It's been unseasonably chilly here in Columbia this week, but that means the irises blooming all over town have been an even more welcome sight. There's a beautiful planting of Iris pallida 'Argentea Variegata' near the west entrance to the library, and I captured it on my walk into the building this morning. There are many different species of iris growing across the northern hemisphere. According to the Missouri Botanical Garden, Iris pallida is native to Croatia and the southern Alps, and it has a sweet fragrance. The variegated subspecies growing on campus here has striped leaves of pale green and cream.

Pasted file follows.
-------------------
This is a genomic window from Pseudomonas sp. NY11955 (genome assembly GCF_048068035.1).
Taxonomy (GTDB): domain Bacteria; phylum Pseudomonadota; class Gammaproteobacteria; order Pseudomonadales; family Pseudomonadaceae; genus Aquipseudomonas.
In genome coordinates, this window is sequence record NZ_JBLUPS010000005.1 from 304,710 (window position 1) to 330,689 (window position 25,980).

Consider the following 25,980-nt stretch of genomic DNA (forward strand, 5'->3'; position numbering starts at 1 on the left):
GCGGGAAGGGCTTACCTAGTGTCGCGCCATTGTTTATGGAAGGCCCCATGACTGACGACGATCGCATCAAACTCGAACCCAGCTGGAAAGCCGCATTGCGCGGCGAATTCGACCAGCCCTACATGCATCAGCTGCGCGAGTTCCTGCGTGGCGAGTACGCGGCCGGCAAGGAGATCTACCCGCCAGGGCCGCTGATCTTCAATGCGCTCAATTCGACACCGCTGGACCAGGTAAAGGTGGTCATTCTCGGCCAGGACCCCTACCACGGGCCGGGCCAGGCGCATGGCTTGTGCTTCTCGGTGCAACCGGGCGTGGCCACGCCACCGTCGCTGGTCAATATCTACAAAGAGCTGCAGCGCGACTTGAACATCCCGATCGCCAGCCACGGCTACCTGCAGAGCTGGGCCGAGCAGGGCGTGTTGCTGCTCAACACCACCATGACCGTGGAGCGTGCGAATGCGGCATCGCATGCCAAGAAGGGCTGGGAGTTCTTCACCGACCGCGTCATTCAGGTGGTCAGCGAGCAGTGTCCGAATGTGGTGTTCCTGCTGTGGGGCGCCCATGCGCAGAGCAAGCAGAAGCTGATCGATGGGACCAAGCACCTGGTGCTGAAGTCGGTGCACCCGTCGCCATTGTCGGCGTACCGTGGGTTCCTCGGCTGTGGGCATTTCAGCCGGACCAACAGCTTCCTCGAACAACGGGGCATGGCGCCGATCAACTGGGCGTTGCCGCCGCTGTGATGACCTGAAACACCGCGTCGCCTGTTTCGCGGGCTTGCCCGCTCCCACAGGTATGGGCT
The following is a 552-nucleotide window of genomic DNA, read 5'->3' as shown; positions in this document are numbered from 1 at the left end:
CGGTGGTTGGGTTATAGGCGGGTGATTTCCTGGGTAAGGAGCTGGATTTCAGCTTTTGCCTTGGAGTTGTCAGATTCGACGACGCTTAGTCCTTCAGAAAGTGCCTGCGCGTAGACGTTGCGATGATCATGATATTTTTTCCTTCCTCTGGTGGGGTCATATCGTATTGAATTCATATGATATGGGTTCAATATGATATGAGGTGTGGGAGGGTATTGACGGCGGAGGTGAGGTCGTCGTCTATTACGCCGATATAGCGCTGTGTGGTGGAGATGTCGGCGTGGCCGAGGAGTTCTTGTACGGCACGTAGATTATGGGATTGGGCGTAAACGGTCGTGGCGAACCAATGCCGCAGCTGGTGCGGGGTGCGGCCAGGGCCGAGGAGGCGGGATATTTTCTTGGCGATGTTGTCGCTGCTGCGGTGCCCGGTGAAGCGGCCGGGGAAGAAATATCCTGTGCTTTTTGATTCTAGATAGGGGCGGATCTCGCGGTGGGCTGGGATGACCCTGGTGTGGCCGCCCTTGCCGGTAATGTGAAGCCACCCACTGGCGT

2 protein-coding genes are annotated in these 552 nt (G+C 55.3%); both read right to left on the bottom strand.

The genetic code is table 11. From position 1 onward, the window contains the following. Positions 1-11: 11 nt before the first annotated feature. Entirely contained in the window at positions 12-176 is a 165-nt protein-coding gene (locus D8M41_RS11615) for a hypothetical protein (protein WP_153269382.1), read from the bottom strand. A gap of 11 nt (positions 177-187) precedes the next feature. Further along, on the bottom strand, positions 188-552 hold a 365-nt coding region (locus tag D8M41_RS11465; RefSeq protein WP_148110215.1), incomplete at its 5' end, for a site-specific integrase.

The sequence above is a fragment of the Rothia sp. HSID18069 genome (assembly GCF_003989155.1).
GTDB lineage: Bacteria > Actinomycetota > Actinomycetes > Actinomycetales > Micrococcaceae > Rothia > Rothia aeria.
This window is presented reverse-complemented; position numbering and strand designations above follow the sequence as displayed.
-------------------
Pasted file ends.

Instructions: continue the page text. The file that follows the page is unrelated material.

In 1542, the physician and botanist Leonhart Fuchs included a different iris species in his herbal, De Historia Stirpium Commentarii Insignes, which is part of a long tradition of books that describe plants and their medicinal uses. Although Fuchs wasn't interested in the plants' ornamental value, he hired three professional artists to illustrate the herbal to the highest degree of naturalism. Fuchs wanted physicians to be able to use the book to identify medicinal plants, and the resulting publication is filled with detailed, hand-colored illustrations that depict species both familiar and exotic. Iris germanica, illustrated below, is probably native to southern Europe, and it is the ancestor of most garden irises today.